How a Galway Pub Led to a Skyscraper





WHEN they don’t involve sailors kissing nurses, the symbolic photographs of New York City usually involve skyscrapers: Alfred Stieglitz’s snowy shot of the Flatiron Building; Berenice Abbott’s electric “Night View”; Margaret Bourke-White perched atop an art-deco eagle of the Chrysler Building. And Lewis Hine’s celebrated portrait of 11 Depression-era ironworkers, lunching along an I-beam on the unfinished Empire State Building.

No?

No, on several counts.

The shot isn’t by Hine. And it’s not atop the Empire State Building — despite common misperceptions, misrepresentations and an Internet that insists otherwise. Taken Sept. 20, 1932, during the construction of Rockefeller Center, the well-known portrait of 11 immigrant laborers, legs dangling 850 feet above Midtown, ran in the Oct. 2 Sunday supplement of The New York Herald-Tribune, with the caption “Lunch Atop a Skyscraper.” Everybody knows the picture. Nobody knows who took it. And for most of its 80 years no one has known who’s in it.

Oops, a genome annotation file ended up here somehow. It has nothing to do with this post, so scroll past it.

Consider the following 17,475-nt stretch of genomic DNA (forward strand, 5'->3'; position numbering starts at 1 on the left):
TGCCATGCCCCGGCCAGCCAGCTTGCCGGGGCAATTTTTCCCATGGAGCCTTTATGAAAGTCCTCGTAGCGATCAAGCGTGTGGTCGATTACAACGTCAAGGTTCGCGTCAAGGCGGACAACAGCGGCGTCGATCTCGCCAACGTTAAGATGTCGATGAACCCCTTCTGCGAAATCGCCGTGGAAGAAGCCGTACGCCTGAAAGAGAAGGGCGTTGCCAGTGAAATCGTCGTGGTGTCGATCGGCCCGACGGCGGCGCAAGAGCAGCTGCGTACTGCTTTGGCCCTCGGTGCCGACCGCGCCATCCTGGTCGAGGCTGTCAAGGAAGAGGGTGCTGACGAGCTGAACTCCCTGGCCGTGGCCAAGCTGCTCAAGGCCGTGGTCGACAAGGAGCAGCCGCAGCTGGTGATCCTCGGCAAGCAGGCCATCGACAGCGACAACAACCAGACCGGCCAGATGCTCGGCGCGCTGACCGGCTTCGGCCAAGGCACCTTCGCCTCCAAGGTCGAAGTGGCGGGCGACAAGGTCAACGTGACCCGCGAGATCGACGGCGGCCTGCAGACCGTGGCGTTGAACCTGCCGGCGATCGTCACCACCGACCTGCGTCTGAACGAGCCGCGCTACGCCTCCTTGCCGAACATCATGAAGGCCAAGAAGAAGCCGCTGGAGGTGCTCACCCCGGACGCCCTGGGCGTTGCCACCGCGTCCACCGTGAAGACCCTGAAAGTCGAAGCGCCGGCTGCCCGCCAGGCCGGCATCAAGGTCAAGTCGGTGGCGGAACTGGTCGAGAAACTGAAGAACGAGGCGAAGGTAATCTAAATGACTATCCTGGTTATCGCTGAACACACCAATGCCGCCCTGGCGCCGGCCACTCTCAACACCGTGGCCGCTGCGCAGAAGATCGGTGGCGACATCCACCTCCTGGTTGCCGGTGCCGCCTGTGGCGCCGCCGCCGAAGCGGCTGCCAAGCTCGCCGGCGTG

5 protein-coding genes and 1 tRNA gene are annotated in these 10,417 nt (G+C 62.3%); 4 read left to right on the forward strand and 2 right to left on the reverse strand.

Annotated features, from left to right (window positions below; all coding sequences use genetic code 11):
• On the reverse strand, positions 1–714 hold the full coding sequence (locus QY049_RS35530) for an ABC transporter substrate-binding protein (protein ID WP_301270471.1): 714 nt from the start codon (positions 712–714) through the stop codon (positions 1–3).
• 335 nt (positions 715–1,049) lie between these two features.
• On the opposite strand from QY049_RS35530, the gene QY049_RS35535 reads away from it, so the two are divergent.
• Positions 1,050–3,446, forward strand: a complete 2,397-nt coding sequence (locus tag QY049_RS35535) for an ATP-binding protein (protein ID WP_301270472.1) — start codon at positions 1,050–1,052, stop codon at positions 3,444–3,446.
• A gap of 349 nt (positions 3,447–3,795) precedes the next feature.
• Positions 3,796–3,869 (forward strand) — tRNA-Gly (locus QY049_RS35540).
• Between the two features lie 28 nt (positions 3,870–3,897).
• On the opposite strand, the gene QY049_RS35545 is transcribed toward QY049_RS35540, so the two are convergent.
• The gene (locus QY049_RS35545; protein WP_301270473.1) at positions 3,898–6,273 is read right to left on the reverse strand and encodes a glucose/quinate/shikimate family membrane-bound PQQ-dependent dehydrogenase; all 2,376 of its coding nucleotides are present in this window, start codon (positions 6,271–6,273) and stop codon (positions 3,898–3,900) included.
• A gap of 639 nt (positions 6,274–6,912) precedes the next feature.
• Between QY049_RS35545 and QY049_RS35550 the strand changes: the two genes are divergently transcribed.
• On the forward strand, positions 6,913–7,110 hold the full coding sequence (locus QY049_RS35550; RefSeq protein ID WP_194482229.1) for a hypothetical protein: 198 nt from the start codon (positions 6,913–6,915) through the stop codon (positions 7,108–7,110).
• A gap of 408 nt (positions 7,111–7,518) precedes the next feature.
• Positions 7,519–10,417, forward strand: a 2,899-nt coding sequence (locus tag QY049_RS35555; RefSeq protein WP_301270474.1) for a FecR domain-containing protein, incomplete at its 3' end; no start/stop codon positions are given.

A bit of the mystery is resolved in “Men at Lunch,” a documentary about the photo that’s featured in the current DOC NYC series at the IFC Center in Greenwich Village. Its director isn’t making any exorbitant claims. “We just muddied the waters a bit,” Sean O Cualain said with a smile during a recent interview in New York. “It was already a complex story full of unknowns. And we added a few more unknowns.”...



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